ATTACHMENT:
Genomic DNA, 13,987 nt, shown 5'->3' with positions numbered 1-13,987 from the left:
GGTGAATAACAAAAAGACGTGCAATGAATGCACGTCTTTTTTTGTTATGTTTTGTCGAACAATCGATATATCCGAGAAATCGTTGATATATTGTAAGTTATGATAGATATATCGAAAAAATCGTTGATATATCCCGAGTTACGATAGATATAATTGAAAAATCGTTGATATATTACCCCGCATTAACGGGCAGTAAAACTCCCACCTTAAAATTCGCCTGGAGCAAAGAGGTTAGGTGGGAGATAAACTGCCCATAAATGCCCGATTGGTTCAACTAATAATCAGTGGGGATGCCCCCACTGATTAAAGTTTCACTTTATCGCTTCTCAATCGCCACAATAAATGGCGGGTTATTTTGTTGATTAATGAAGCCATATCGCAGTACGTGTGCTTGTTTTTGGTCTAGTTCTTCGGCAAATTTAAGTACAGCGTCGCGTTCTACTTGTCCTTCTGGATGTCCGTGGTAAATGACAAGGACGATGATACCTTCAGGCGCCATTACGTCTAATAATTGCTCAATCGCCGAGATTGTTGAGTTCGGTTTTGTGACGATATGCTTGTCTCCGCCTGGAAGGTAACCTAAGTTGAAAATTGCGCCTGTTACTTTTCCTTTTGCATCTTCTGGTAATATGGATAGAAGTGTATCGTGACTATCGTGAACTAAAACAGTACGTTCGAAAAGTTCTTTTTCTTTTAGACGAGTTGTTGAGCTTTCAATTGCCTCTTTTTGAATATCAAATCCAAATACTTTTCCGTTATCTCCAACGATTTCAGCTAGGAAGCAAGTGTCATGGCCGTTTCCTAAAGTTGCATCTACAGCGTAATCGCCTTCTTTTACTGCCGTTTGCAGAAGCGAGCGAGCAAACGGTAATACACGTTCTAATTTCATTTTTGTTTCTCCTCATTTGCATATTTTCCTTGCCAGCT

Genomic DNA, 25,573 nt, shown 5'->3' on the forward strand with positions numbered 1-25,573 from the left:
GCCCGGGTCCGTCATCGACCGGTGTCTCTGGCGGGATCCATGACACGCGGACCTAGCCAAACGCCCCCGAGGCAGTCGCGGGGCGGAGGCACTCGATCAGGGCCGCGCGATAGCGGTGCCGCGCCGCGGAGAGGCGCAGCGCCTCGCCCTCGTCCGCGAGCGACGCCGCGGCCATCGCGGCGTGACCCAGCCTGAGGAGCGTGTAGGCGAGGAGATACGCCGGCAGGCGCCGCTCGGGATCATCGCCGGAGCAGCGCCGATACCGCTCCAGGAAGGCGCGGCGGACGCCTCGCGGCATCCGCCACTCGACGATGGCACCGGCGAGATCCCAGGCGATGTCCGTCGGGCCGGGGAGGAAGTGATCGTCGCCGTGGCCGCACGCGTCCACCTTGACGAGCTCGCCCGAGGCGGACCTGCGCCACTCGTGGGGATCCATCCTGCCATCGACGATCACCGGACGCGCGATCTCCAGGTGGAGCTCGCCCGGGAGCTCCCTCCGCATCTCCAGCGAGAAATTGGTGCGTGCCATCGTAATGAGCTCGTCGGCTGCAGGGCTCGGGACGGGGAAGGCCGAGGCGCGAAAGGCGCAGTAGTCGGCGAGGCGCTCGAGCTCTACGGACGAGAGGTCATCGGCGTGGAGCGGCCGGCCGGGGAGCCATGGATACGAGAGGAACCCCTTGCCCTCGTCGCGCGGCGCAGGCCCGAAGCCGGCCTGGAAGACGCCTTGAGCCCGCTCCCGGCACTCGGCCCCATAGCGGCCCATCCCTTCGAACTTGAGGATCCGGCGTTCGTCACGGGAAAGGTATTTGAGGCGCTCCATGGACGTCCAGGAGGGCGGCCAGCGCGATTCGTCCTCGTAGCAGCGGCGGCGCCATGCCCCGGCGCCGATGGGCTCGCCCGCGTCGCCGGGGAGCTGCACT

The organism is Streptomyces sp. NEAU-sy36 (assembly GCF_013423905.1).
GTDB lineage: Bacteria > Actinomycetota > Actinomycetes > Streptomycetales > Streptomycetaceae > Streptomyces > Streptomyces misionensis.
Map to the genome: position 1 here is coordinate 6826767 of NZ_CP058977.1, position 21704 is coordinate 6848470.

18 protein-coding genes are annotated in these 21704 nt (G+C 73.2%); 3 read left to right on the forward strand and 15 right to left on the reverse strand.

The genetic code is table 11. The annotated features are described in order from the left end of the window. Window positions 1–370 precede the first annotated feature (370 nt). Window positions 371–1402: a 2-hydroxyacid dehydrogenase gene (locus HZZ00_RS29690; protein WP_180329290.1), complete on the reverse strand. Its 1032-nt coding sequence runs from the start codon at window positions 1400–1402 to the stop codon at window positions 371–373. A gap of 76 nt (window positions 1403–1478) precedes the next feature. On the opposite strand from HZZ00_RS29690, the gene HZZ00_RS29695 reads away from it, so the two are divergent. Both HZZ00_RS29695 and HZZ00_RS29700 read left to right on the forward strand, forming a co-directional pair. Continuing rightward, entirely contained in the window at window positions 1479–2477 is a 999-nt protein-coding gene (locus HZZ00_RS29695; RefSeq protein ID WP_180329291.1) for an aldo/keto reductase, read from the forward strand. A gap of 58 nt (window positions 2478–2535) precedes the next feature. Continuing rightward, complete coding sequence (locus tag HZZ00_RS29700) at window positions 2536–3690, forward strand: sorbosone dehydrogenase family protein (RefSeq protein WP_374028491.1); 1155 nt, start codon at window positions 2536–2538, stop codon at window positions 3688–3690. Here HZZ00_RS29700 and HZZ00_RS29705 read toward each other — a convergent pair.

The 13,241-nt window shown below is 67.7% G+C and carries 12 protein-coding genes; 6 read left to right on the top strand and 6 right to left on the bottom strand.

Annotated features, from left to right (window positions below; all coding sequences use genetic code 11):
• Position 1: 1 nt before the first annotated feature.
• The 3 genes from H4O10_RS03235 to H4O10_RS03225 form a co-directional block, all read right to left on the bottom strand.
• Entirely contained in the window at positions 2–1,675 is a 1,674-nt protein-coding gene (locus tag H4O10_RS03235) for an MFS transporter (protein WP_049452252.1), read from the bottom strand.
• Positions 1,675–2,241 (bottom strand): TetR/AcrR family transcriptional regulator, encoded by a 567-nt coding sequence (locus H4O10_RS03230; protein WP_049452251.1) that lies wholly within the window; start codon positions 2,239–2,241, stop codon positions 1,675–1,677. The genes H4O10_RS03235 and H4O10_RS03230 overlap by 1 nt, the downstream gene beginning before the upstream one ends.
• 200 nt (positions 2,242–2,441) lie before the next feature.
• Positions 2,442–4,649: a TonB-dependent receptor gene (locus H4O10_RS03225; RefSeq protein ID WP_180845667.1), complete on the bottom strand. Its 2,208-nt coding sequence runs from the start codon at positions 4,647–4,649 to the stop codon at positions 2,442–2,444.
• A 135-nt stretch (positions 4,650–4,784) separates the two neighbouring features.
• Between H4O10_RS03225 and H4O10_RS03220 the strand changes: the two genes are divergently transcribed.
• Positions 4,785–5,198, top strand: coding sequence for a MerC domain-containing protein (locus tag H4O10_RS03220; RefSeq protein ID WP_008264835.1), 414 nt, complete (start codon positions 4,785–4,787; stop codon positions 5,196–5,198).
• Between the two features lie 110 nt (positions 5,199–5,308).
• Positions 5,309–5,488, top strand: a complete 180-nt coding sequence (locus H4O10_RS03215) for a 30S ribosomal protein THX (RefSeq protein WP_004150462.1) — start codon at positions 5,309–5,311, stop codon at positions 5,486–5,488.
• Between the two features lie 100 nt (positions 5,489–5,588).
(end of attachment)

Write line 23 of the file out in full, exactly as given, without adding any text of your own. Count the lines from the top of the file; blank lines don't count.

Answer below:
• Between the two features lie 100 nt (positions 5,489–5,588).